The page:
We walked down through the pine woods to Sacher Park, part of the city's green "lung", close to the centre of town, and from there over to the olive groves in the Valley of the Cross overlooking the impressive Georgian monastery and the Israel Museum.
We met a mix of Arab and Jewish families harvesting olives, beating the branches with sticks until the fruit fell onto the sheets laid out under the tress. They invited the children to pick some too and take them over to the ancient style stone press for squeezing into oil.
We've had decent rainfall this November and the first post-rain plants are waking up, sitvanit crocuses, karkom (turmeric) and the leaves of the cyclamen, though not yet the flowers.
It's always good to spend time in Jerusalem so I'm very glad that this year my kids are participating in an educational programme at the Jerusalem Bird Observatory, ensuring that we visit the Holy City quite regularly.
The JBO began just over a decade ago in a little ramshackle hut behind the Knesset rose garden. Back when I was a student and working part time in Jerusalem I volunteered there a few times to learn about bird ringing. I liked finding time sometimes on the way home from class or work to hang out in the hide, amazed at the way nature had found a way to thrive in the heart of the city.
Since those early days the centre has flourished, boasting a nice little visitors' centre and offering a wealth of activities for kids and adults alike, from learning about bird ringing to night time nature safaris. The children always come home so excited by what they've seen and learnt, recounting to me all the new and seasonal observations they need to add to their nature diaries.
Despite the glorious day out in Jerusalem though, my highlight todaywas taking the monit sherut (shared service taxi/minibus) home from Jerusalem. For the most part we manage decently with public transport, but it's never easy at the end of a busy day piling everyone onto the bus, organising the bags, holding the baby, folding the buggy, paying the driver and just making sure nothing is lost or forgotten.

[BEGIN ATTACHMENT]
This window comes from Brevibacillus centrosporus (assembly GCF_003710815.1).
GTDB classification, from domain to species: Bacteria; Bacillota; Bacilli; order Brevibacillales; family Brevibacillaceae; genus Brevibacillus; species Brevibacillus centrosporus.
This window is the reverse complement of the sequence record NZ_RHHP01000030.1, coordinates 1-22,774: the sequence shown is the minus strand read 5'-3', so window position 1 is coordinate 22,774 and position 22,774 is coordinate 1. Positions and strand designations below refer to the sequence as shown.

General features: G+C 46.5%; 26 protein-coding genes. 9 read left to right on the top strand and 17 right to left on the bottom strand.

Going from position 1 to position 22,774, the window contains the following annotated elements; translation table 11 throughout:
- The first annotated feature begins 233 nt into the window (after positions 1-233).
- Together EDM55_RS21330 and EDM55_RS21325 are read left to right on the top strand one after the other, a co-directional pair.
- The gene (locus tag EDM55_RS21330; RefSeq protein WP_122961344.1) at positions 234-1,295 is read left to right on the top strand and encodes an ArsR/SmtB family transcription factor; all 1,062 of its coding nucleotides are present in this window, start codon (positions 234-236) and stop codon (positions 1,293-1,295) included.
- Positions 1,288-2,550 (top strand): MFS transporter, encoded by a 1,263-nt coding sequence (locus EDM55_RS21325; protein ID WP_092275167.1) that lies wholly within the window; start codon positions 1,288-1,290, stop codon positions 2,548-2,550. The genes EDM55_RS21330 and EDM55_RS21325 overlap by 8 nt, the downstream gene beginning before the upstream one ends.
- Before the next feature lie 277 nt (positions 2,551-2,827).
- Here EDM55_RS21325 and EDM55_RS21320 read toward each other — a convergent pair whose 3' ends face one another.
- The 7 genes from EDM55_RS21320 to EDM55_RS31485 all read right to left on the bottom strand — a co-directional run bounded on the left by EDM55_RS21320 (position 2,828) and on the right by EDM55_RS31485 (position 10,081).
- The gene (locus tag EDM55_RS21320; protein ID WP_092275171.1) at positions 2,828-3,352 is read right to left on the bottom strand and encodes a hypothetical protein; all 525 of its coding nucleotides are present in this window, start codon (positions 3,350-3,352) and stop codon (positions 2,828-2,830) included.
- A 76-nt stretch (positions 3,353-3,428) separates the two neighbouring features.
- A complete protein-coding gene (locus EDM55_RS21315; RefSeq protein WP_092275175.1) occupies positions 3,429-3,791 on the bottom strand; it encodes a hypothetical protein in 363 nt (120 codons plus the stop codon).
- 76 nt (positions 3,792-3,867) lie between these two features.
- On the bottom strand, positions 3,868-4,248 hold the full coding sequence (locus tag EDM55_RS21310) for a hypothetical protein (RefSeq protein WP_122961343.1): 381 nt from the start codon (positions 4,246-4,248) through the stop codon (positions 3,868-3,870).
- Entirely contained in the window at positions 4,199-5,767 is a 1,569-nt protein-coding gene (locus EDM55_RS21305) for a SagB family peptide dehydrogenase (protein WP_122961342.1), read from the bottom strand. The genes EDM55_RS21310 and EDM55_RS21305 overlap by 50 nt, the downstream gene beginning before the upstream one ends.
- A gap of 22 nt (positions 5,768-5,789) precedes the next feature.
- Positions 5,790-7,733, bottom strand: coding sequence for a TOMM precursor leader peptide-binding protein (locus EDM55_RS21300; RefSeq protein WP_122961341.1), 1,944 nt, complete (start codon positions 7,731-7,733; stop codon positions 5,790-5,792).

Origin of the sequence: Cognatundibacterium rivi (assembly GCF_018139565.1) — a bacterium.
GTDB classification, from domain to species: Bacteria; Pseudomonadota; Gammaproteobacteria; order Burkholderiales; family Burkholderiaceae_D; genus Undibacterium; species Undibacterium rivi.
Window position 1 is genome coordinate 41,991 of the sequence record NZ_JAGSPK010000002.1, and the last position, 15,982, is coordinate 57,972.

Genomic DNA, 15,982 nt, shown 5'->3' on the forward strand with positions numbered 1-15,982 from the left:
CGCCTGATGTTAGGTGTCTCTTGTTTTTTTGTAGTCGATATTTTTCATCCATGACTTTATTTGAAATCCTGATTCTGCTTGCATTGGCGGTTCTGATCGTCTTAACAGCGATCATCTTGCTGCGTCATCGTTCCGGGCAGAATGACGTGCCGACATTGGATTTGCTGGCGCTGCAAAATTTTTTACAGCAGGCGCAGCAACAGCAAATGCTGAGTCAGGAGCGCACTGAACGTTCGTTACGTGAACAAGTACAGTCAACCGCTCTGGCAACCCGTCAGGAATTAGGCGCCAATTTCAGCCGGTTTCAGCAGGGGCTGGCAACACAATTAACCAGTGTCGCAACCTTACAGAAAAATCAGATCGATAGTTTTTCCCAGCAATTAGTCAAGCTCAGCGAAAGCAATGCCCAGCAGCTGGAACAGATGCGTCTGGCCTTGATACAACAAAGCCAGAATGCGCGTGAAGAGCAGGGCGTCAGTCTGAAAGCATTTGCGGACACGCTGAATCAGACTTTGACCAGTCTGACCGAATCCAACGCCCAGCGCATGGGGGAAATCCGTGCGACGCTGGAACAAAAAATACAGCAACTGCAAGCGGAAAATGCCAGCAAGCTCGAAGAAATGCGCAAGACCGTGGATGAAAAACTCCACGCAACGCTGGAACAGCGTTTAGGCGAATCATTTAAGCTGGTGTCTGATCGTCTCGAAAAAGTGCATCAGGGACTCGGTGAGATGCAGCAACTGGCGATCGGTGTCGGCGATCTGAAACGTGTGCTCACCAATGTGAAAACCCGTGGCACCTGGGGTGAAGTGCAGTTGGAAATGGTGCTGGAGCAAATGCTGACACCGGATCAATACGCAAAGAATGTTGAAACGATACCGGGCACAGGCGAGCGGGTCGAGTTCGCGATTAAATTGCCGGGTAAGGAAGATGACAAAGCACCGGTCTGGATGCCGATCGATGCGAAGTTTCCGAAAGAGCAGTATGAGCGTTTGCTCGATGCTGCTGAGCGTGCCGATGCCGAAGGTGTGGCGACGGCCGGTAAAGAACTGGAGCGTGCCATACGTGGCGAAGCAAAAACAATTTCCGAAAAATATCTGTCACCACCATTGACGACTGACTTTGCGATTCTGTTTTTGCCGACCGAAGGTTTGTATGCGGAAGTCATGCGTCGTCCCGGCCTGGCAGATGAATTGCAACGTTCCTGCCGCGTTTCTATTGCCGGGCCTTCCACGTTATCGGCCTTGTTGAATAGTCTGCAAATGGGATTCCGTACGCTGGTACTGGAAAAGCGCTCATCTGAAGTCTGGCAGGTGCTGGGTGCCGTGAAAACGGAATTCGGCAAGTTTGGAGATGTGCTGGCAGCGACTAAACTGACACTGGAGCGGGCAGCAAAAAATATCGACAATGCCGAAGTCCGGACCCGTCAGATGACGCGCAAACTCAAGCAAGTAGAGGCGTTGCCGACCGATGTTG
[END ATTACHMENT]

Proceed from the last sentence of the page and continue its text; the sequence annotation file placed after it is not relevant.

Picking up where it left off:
I usually get on right at the start of the route so that I'm not pressed for time at a busy city bus stop, but today we just missed our bus and it would have meant getting into rush hour to take the next one so I opted for the slightly more expensive, but more convenient sherut.
There I was with the baby and two exhausted kids, a couple of bags and the buggy, all flustered from having rushed over to the sherut stop from the bus stop (wonderful the way these two are nowhere near each other despite going to the same destination), already mentally figuring out how to juggle everything while not delaying the other passengers already waiting to board.
Suddenly the supervisor noticed me, calling out to the driver to come help, making me the centre of attention as the passengers in front of me in the queue all turned around to see what the fuss was.
"Can I hold the baby for you while you pay the driver?" asked the youngish guy immediately ahead of me. "I'll fold the stroller and stow it" said the middle-aged woman with the chic headscarf in a delightful French accent. "Why don't I help the kids on board" offered the lady next to her, while a couple of soldiers were jostling each other over who got to carry the diaper and picnic bags. It turned out these last guys weren't even riding on the same sherut, they'd been waiting in line for a different route and just came over to help.
The icing on the cake was that when I arrived at my destination a female soldier who'd been napping in the front seat asked the driver to wait for her so that she could help the kids and me off the minibus and get the buggy out of the boot, unfolded and ready for baby. It wasn't her stop.
Now I'm used to people being helpful in Jerusalem, there is almost always a kind soul who will help lift a pushchair off a bus or give the kids a seat while I pay the driver. To have the entire bus queue fighting over who gets to help, that is something new for me, even in the City of Gold.
"It's very simple Ima" said young J "everyone just wanted to share a mitzva"